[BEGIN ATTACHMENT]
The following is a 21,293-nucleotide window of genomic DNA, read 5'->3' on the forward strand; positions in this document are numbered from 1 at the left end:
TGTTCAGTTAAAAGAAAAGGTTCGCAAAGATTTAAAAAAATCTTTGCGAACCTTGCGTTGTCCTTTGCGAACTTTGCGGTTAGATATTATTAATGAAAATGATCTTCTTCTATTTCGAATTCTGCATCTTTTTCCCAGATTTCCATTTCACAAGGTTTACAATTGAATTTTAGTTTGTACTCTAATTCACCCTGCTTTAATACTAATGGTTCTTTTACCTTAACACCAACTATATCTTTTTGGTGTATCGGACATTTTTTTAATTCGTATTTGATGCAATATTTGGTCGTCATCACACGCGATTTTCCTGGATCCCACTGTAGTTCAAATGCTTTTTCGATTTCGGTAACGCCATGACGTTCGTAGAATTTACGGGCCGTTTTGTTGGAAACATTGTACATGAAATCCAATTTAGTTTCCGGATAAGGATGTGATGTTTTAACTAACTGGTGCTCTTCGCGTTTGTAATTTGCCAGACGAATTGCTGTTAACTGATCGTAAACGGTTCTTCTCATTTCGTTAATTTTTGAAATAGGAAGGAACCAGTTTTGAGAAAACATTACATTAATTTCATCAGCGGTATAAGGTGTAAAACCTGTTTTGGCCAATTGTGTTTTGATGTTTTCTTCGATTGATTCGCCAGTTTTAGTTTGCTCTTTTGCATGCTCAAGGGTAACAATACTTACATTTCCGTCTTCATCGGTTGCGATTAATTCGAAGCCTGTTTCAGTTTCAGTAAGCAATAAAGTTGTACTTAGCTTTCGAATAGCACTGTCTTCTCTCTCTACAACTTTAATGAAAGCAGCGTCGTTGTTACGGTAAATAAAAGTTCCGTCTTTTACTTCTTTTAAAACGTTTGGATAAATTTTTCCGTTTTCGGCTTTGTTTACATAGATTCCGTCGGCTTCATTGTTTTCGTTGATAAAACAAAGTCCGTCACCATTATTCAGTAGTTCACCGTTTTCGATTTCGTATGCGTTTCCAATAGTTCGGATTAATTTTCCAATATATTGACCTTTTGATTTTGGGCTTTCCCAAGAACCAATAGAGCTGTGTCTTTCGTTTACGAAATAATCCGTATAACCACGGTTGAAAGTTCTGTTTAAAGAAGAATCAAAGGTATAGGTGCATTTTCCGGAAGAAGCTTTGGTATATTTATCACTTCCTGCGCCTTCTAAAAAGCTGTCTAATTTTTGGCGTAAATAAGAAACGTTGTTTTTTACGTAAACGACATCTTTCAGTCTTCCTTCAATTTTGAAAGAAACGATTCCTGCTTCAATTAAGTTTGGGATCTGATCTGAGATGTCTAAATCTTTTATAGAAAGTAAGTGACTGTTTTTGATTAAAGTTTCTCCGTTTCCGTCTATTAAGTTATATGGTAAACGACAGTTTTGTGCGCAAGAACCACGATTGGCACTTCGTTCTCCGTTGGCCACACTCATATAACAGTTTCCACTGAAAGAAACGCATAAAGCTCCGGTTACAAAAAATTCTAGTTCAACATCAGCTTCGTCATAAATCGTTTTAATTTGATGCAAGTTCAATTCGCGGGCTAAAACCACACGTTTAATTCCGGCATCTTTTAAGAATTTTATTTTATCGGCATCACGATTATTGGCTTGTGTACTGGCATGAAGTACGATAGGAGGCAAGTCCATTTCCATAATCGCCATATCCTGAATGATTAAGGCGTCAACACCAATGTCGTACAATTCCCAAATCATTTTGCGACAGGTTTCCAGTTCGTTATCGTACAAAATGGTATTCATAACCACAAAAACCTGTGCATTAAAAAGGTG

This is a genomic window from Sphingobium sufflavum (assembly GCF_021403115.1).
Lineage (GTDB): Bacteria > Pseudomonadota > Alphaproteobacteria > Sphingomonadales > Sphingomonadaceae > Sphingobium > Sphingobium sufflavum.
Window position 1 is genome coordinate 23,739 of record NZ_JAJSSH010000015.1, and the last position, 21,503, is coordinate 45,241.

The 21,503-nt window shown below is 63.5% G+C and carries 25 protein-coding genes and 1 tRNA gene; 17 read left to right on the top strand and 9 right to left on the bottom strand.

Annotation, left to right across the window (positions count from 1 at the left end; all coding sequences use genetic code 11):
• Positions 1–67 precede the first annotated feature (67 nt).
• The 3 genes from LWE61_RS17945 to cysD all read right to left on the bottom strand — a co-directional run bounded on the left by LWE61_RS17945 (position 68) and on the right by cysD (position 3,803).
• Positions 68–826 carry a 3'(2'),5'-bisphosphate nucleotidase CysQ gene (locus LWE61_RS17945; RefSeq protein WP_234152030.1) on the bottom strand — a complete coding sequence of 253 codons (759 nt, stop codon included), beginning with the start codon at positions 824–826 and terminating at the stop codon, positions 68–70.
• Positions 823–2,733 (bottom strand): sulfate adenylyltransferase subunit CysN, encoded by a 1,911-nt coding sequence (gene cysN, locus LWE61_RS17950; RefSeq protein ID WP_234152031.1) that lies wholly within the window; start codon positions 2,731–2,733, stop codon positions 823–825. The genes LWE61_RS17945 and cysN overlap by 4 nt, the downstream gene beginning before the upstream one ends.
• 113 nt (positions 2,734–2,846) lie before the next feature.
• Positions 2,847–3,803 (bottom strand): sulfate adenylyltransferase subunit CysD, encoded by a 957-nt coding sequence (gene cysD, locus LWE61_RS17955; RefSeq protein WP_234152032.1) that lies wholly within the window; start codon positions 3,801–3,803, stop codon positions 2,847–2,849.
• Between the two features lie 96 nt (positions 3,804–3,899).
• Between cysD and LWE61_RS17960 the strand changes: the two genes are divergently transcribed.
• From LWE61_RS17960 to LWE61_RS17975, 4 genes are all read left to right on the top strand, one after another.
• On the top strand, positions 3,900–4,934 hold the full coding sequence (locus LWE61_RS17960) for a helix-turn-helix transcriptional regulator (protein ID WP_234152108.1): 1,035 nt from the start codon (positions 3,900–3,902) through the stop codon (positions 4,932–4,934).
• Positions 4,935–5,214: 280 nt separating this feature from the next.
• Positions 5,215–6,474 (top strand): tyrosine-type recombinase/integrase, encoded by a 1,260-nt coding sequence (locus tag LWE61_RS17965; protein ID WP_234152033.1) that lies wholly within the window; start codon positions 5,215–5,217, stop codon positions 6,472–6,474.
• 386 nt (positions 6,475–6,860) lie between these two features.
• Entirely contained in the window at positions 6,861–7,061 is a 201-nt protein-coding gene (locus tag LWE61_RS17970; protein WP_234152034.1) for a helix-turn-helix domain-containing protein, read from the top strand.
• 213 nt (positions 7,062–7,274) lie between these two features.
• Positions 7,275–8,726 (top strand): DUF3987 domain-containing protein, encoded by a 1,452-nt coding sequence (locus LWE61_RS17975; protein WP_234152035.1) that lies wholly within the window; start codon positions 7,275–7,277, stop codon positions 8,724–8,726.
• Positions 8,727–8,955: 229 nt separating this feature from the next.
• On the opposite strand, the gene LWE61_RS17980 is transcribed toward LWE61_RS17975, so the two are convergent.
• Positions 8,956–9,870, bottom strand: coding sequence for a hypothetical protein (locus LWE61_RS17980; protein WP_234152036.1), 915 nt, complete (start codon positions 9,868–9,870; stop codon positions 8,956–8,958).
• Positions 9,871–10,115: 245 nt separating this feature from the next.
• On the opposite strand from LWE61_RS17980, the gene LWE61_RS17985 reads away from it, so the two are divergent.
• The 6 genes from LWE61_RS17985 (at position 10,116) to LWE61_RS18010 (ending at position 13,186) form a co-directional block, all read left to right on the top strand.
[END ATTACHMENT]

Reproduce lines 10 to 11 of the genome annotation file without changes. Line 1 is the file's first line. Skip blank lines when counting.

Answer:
• Positions 68–826 carry a 3'(2'),5'-bisphosphate nucleotidase CysQ gene (locus LWE61_RS17945; RefSeq protein WP_234152030.1) on the bottom strand — a complete coding sequence of 253 codons (759 nt, stop codon included), beginning with the start codon at positions 824–826 and terminating at the stop codon, positions 68–70.
• Positions 823–2,733 (bottom strand): sulfate adenylyltransferase subunit CysN, encoded by a 1,911-nt coding sequence (gene cysN, locus LWE61_RS17950; RefSeq protein ID WP_234152031.1) that lies wholly within the window; start codon positions 2,731–2,733, stop codon positions 823–825. The genes LWE61_RS17945 and cysN overlap by 4 nt, the downstream gene beginning before the upstream one ends.